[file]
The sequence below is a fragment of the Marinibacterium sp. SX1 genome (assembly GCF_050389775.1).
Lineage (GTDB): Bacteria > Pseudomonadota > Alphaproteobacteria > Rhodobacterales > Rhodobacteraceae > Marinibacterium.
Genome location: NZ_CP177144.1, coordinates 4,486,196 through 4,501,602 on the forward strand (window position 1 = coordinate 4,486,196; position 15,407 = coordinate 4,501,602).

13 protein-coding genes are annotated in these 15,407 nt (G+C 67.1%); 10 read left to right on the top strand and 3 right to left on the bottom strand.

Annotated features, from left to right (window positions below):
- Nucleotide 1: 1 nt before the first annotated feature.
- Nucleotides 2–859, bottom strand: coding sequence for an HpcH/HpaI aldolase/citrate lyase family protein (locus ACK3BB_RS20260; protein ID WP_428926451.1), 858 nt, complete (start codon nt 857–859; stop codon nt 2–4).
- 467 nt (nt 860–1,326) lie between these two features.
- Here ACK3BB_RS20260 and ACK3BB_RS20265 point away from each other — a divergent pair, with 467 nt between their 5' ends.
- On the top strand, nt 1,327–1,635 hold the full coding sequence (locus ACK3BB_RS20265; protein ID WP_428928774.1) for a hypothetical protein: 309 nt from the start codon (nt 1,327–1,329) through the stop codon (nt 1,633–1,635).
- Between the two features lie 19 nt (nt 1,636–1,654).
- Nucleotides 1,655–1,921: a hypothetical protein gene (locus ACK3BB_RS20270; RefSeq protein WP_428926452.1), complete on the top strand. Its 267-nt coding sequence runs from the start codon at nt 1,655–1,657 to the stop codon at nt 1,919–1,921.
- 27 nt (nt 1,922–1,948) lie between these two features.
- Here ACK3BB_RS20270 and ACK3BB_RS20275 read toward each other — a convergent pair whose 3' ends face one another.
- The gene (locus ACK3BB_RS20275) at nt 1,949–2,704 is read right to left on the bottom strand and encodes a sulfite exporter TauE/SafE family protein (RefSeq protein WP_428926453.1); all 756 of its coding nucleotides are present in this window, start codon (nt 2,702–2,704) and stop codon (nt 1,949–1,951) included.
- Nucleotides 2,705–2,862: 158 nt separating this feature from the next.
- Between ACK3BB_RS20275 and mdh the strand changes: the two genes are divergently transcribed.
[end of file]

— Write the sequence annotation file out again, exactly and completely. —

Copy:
The sequence below is a fragment of the Marinibacterium sp. SX1 genome (assembly GCF_050389775.1).
Lineage (GTDB): Bacteria > Pseudomonadota > Alphaproteobacteria > Rhodobacterales > Rhodobacteraceae > Marinibacterium.
Genome location: NZ_CP177144.1, coordinates 4,486,196 through 4,501,602 on the forward strand (window position 1 = coordinate 4,486,196; position 15,407 = coordinate 4,501,602).

13 protein-coding genes are annotated in these 15,407 nt (G+C 67.1%); 10 read left to right on the top strand and 3 right to left on the bottom strand.

Annotated features, from left to right (window positions below):
- Nucleotide 1: 1 nt before the first annotated feature.
- Nucleotides 2–859, bottom strand: coding sequence for an HpcH/HpaI aldolase/citrate lyase family protein (locus ACK3BB_RS20260; protein ID WP_428926451.1), 858 nt, complete (start codon nt 857–859; stop codon nt 2–4).
- 467 nt (nt 860–1,326) lie between these two features.
- Here ACK3BB_RS20260 and ACK3BB_RS20265 point away from each other — a divergent pair, with 467 nt between their 5' ends.
- On the top strand, nt 1,327–1,635 hold the full coding sequence (locus ACK3BB_RS20265; protein ID WP_428928774.1) for a hypothetical protein: 309 nt from the start codon (nt 1,327–1,329) through the stop codon (nt 1,633–1,635).
- Between the two features lie 19 nt (nt 1,636–1,654).
- Nucleotides 1,655–1,921: a hypothetical protein gene (locus ACK3BB_RS20270; RefSeq protein WP_428926452.1), complete on the top strand. Its 267-nt coding sequence runs from the start codon at nt 1,655–1,657 to the stop codon at nt 1,919–1,921.
- 27 nt (nt 1,922–1,948) lie between these two features.
- Here ACK3BB_RS20270 and ACK3BB_RS20275 read toward each other — a convergent pair whose 3' ends face one another.
- The gene (locus ACK3BB_RS20275) at nt 1,949–2,704 is read right to left on the bottom strand and encodes a sulfite exporter TauE/SafE family protein (RefSeq protein WP_428926453.1); all 756 of its coding nucleotides are present in this window, start codon (nt 2,702–2,704) and stop codon (nt 1,949–1,951) included.
- Nucleotides 2,705–2,862: 158 nt separating this feature from the next.
- Between ACK3BB_RS20275 and mdh the strand changes: the two genes are divergently transcribed.